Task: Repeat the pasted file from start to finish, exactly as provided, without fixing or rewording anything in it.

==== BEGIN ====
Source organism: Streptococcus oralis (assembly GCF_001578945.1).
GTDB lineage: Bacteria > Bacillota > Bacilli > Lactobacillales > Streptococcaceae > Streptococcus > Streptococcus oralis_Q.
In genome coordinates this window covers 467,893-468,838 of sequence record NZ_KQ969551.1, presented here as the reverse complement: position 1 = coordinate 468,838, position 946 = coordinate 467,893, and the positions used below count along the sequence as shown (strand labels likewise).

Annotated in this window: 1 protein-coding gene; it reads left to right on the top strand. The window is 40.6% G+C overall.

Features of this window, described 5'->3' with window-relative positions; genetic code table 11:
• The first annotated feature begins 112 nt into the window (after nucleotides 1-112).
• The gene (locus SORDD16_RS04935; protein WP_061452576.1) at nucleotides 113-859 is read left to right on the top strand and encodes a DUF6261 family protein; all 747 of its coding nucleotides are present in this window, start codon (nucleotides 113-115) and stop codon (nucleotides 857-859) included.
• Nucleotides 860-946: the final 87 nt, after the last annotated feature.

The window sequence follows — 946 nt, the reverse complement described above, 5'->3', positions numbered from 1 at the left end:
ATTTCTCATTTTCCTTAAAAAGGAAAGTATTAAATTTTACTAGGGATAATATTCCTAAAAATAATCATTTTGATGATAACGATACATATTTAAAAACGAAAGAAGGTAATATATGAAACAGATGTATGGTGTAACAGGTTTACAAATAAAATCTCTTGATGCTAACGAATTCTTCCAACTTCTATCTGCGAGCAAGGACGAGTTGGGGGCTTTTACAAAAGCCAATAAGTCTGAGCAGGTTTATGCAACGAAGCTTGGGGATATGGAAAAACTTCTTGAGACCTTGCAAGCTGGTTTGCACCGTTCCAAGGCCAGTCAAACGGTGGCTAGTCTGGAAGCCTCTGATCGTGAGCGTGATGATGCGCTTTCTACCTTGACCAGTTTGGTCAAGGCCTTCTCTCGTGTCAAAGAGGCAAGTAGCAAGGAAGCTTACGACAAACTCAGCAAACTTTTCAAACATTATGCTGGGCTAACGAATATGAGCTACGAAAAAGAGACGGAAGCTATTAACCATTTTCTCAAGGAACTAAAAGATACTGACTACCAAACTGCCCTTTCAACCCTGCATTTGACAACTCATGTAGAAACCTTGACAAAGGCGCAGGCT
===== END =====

Source organism: Streptococcus oralis (assembly GCF_001578945.1).
GTDB lineage: Bacteria > Bacillota > Bacilli > Lactobacillales > Streptococcaceae > Streptococcus > Streptococcus oralis_Q.
In genome coordinates this window covers 467,893-468,838 of sequence record NZ_KQ969551.1, presented here as the reverse complement: position 1 = coordinate 468,838, position 946 = coordinate 467,893, and the positions used below count along the sequence as shown (strand labels likewise).

Annotated in this window: 1 protein-coding gene; it reads left to right on the top strand. The window is 40.6% G+C overall.

Features of this window, described 5'->3' with window-relative positions; genetic code table 11:
• The first annotated feature begins 112 nt into the window (after nucleotides 1-112).
• The gene (locus SORDD16_RS04935; protein WP_061452576.1) at nucleotides 113-859 is read left to right on the top strand and encodes a DUF6261 family protein; all 747 of its coding nucleotides are present in this window, start codon (nucleotides 113-115) and stop codon (nucleotides 857-859) included.
• Nucleotides 860-946: the final 87 nt, after the last annotated feature.

The window sequence follows — 946 nt, the reverse complement described above, 5'->3', positions numbered from 1 at the left end:
ATTTCTCATTTTCCTTAAAAAGGAAAGTATTAAATTTTACTAGGGATAATATTCCTAAAAATAATCATTTTGATGATAACGATACATATTTAAAAACGAAAGAAGGTAATATATGAAACAGATGTATGGTGTAACAGGTTTACAAATAAAATCTCTTGATGCTAACGAATTCTTCCAACTTCTATCTGCGAGCAAGGACGAGTTGGGGGCTTTTACAAAAGCCAATAAGTCTGAGCAGGTTTATGCAACGAAGCTTGGGGATATGGAAAAACTTCTTGAGACCTTGCAAGCTGGTTTGCACCGTTCCAAGGCCAGTCAAACGGTGGCTAGTCTGGAAGCCTCTGATCGTGAGCGTGATGATGCGCTTTCTACCTTGACCAGTTTGGTCAAGGCCTTCTCTCGTGTCAAAGAGGCAAGTAGCAAGGAAGCTTACGACAAACTCAGCAAACTTTTCAAACATTATGCTGGGCTAACGAATATGAGCTACGAAAAAGAGACGGAAGCTATTAACCATTTTCTCAAGGAACTAAAAGATACTGACTACCAAACTGCCCTTTCAACCCTGCATTTGACAACTCATGTAGAAACCTTGACAAAGGCGCAGGCT